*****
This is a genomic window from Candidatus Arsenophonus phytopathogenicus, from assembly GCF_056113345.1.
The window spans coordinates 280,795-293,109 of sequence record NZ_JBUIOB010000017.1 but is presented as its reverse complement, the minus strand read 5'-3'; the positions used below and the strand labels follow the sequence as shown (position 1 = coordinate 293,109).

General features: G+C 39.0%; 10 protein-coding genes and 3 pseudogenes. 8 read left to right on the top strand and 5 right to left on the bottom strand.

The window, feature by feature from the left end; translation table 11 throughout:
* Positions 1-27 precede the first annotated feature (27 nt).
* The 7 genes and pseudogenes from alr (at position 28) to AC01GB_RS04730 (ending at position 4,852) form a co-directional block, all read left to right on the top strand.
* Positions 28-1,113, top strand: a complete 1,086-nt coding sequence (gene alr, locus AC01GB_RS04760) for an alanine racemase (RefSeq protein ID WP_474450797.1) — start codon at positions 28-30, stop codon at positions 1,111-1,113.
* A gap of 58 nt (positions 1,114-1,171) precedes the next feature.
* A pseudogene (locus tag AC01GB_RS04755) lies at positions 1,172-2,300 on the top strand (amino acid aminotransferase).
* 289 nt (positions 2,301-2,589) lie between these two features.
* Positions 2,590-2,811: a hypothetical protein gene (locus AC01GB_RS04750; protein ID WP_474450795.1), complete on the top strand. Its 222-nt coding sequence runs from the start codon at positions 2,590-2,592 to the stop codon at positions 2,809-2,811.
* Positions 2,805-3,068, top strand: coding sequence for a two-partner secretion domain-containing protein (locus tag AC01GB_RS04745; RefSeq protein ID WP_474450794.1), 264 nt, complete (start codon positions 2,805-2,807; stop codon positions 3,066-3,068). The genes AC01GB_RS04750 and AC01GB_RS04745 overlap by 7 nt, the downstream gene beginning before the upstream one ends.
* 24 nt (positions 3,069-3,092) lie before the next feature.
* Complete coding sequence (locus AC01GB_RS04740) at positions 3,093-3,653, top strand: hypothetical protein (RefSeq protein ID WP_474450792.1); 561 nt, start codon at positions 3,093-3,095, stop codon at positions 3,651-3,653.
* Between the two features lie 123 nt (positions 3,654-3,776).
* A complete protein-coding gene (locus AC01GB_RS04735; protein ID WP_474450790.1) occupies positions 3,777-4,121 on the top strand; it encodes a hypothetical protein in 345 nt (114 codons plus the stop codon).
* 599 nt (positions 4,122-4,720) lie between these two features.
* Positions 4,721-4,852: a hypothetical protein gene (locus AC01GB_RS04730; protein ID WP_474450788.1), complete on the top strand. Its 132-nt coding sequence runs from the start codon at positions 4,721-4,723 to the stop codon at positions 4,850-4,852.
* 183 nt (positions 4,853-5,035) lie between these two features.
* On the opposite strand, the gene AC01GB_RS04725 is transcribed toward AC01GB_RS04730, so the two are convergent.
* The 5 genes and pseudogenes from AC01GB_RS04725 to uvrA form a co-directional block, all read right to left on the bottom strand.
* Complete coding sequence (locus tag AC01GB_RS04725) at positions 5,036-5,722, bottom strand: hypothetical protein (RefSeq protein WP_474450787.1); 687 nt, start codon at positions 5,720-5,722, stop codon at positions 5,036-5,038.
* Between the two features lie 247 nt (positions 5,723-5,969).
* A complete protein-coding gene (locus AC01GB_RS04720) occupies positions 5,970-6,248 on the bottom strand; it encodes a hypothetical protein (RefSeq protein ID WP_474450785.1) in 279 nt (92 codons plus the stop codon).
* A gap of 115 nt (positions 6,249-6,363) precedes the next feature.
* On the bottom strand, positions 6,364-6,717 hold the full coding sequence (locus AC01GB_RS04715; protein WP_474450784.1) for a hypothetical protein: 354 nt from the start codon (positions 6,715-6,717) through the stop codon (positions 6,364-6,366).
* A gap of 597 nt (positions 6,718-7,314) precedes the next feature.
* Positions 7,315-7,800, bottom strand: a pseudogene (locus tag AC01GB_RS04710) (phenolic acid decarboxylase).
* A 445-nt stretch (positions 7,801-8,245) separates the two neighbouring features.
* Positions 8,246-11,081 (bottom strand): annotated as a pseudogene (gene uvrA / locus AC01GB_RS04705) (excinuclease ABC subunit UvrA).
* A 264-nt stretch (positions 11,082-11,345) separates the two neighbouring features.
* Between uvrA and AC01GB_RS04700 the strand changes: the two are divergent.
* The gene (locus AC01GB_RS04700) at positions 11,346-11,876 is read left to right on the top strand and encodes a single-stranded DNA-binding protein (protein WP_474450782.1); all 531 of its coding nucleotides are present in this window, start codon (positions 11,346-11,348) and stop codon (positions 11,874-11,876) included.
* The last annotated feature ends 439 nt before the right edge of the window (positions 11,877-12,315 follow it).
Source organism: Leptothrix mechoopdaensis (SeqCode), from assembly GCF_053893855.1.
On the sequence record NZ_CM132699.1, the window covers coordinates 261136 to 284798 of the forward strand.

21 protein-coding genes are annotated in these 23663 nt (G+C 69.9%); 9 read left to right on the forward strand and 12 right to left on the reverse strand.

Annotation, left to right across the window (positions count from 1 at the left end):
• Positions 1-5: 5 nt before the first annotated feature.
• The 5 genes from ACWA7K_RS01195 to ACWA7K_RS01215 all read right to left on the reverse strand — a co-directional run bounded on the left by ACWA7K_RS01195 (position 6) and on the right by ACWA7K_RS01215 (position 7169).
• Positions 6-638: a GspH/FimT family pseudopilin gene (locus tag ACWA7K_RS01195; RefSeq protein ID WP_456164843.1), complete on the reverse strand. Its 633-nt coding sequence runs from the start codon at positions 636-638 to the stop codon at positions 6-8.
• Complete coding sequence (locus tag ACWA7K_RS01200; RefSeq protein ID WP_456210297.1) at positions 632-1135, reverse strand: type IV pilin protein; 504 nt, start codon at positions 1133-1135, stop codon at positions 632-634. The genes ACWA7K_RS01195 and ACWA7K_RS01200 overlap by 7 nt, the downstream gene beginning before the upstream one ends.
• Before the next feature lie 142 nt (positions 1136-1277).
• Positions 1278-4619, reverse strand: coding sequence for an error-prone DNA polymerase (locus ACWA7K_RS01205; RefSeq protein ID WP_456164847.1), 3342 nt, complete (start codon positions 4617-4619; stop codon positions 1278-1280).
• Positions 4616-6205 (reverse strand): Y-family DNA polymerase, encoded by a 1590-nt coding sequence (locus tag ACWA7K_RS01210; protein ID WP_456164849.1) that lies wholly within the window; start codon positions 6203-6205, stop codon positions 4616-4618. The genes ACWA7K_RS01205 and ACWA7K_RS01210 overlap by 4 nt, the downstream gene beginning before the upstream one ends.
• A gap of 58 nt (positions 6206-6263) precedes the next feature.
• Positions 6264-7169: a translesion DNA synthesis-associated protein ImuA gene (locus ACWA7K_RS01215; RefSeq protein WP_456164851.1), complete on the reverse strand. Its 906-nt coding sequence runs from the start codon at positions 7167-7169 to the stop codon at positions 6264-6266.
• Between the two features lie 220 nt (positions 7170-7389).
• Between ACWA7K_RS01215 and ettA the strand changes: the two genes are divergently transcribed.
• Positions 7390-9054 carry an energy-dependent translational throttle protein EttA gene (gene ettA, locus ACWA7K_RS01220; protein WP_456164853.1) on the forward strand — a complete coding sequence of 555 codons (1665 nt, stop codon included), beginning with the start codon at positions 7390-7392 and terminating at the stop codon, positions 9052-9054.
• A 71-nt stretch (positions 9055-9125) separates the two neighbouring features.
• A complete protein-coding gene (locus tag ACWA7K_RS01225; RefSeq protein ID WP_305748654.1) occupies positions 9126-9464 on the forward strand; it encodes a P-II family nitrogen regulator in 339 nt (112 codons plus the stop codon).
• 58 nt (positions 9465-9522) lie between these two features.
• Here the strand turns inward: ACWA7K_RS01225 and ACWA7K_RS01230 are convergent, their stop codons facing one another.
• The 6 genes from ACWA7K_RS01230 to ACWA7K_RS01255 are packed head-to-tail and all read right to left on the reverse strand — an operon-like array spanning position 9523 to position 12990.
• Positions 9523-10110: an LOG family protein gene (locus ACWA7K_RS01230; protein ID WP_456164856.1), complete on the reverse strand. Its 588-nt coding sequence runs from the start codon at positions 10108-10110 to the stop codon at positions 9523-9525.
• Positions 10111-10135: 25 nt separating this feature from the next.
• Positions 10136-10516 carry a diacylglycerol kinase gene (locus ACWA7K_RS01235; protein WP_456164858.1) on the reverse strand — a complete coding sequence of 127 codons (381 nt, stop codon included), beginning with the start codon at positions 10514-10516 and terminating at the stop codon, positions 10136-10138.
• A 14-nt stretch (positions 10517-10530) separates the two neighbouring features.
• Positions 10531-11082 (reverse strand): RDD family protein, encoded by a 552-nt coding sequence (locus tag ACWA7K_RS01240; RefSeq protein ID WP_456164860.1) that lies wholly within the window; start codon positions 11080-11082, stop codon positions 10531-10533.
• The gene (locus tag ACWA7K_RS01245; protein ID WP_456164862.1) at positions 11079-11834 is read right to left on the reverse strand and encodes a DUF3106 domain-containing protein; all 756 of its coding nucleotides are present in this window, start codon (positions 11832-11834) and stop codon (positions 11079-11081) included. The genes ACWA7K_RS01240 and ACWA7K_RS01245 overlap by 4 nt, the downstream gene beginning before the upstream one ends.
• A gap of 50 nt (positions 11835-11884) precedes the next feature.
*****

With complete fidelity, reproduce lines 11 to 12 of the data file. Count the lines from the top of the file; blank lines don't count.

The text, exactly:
* Positions 2,590-2,811: a hypothetical protein gene (locus AC01GB_RS04750; protein ID WP_474450795.1), complete on the top strand. Its 222-nt coding sequence runs from the start codon at positions 2,590-2,592 to the stop codon at positions 2,809-2,811.
* Positions 2,805-3,068, top strand: coding sequence for a two-partner secretion domain-containing protein (locus tag AC01GB_RS04745; RefSeq protein ID WP_474450794.1), 264 nt, complete (start codon positions 2,805-2,807; stop codon positions 3,066-3,068). The genes AC01GB_RS04750 and AC01GB_RS04745 overlap by 7 nt, the downstream gene beginning before the upstream one ends.